The Objects and Sculpture Department determines the best course of treatment to maintain the cultural and historical significance of the object and ensure its long-term preservation. 

The Object and Sculpture conservators have a broad knowledge of materials and fabrication techniques. This department treats ethnographic and fine art objects made from materials including, but not limited to: stone, ivory, wood, ceramic, glass, and metal.

Due to the wide range of materials used, the treatments employed by the objects conservators range in complexity from simple surface cleanings to the reconstruction of shattered ceramics. Past treatments include the restoration of models of historic battleships,  fabrication of missing handles on a Qianlong dynasty vase, and recreating the missing marquetry of a Boulle clock.     

The Object and Sculpture conservators often collaborate with The Center’s Framing and Display Department to construct specially-made mounts and UV-filtering vitrines to house and display pieces. 

Treatment Gallery

Footsteps. art deco figural sculpture c. 1928. Demetre H. Chiparus(1886-1947). Ivory Bronze, and Marble. Age-related Loss.

Zulu Pot. Ceramic. Impact damage.

Boy with Flute. Gilt Brass. Impact Damage.

Multi-colored bird figure.  Glazed Ceramic.  Impact Damage.

Boulle work clock c. 19th Century.  Wood, Brass, and Tortoise Shell.  Age-Related Damage.

Mask Figure on a base.  Paolo Soleri. Stone.  Impact Damage.

stories related to objects and sculpture conservation:

Preserving an Antiques Market Treasure: Saint Rose


When wandering a flea or antique market, one just never knows what treasures there are to be found. From terrific steals to relics from a past long forgotten, there is usually something to excite the fancy of just about anyone. During one of his frequent visits to the Grayslake Antiques market, The Conservation Center’s client Robert Le Clerq had one such awe-inspiring moment that brought him back into his younger days. He came upon an old, carved wooden sculpture that immediately reminded him of nuns of the order of the Sacred Heart. Though this probably would not be significant to most, Mr. Le Clerq has fond recollections of Barat College. From serving mass as an alter boy, to watching his older sister graduate, to even dating a few of the girls who attended the private Catholic school, Sacred Heart had played a significant role in Mr. Le Clerq’s younger days.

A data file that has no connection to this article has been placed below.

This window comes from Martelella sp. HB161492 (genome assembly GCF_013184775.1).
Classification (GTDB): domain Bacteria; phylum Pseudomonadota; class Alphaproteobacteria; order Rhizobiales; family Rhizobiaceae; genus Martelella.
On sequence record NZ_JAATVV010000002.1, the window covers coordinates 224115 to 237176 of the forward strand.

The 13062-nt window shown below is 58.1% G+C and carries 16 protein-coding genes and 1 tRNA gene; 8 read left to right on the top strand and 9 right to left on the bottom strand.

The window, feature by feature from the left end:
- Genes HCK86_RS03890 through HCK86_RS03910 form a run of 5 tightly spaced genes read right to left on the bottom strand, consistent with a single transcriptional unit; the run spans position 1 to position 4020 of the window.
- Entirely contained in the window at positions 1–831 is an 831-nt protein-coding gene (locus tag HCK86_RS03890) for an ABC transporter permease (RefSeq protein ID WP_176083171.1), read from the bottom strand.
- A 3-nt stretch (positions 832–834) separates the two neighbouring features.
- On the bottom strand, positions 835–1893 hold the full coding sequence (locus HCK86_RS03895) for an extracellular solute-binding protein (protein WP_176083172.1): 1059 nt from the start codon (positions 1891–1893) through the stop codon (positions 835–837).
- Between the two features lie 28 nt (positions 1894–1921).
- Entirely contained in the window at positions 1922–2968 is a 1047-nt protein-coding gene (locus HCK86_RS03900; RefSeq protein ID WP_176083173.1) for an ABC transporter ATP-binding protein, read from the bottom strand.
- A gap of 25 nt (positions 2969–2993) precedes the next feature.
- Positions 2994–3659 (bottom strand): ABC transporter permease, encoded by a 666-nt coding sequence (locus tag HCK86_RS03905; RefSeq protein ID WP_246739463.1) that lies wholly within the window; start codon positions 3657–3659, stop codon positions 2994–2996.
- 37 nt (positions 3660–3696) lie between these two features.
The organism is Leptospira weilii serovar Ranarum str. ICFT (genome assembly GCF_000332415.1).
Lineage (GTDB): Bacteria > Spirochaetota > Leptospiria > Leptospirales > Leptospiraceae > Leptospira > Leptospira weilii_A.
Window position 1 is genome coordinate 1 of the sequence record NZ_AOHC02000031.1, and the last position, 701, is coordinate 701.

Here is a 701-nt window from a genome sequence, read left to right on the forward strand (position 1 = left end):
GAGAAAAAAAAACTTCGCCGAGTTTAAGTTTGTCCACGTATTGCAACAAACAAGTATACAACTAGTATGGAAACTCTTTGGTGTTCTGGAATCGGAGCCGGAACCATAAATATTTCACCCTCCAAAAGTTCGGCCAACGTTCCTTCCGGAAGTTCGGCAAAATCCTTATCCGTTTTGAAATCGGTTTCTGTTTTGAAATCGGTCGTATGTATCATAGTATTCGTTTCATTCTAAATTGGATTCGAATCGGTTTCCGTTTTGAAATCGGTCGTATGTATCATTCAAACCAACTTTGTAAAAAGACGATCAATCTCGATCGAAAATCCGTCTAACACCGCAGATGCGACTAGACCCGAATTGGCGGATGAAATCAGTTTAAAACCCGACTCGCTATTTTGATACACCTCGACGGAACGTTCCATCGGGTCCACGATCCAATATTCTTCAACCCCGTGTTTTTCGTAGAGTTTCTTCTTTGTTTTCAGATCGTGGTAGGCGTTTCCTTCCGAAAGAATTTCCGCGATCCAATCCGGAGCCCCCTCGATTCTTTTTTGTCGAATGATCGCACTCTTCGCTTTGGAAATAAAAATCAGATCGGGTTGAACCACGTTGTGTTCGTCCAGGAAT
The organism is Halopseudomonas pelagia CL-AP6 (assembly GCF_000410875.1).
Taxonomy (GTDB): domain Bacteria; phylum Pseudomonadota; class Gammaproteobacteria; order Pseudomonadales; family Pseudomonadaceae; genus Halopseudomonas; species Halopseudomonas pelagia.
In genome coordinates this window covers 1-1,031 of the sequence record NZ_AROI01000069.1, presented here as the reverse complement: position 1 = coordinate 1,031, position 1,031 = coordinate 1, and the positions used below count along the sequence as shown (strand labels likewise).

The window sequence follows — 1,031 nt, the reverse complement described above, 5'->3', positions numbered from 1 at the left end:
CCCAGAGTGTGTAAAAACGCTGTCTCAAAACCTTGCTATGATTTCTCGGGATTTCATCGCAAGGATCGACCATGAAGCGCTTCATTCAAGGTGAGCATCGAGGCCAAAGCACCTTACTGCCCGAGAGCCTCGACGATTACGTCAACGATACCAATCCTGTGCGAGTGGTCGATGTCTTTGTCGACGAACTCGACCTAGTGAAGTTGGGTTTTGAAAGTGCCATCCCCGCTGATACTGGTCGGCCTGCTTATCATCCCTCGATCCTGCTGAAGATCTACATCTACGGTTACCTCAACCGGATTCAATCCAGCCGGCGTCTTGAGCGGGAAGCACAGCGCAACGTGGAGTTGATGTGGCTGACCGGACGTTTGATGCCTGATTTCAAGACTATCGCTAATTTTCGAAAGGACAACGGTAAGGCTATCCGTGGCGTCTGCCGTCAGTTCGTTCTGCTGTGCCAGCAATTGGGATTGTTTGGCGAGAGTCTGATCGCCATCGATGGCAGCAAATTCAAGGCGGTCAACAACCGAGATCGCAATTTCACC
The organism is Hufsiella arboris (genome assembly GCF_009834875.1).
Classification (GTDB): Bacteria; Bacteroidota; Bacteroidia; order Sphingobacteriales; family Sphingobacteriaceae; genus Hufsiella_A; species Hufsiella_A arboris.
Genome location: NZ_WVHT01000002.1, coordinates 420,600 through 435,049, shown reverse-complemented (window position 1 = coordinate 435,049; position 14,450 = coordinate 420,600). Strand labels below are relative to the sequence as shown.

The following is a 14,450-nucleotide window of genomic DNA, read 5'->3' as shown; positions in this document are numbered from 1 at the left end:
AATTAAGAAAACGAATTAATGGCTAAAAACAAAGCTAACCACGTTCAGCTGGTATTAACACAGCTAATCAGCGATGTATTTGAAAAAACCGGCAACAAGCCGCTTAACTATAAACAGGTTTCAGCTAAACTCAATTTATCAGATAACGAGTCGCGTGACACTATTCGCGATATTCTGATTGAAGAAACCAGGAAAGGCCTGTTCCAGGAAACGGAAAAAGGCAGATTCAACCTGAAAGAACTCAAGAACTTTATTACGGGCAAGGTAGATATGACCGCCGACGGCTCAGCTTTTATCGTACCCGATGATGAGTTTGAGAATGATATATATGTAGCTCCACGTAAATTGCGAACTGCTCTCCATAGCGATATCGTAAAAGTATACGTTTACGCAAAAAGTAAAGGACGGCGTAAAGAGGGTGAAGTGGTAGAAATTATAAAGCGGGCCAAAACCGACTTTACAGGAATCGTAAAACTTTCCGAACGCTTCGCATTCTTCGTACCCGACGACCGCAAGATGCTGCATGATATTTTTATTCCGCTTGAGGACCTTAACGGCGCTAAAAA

Don't Do It Yourself: Cautionary Tales of At-Home Art Treatments


There are few rites of spring more satisfying than the annual clean. And while spotless living spaces make a house a home, many of us unfortunately have to use harsh chemicals and solvents to achieve that goal. The application of products found under the kitchen sink can lead to chemical reactions on the surface of art objects that can prove to be quite serious, resulting in detrimental losses that are usually so much greater than the reward of a home cleaning approach. When it comes to caring for your art and antiques while freshening up around the house, we strongly advise our readers to adhere to the “DDIY” rule—Don’t Do it Yourself—and leave the job to professional art conservators.

A Little More Sweeney Todd Than You Might Think: Preserving a Vintage Barber Pole


In preparation for a new exhibition entitled By All Accounts: The Story of Elmhurst, The Conservation Center recently joined forces with the Elmhurst Historical Museum to help get a few artifacts in its archives in tip-top shape. This innovative exhibit contains numerous photographs, artifacts, art objects, and informational materials from the last 165 years showcasing the growth and development of Elmhurst, a Chicago suburb. After an on-site assessment at the museum, The Center identified a few objects that needed our conservation team's attention--notably a vintage barber pole, dated from the turn of the 19th century. Presumed to be from a local barbershop, the all-wood, painted barber pole was found in a local resident's barn, and came to the museum by way of a donation in 1983.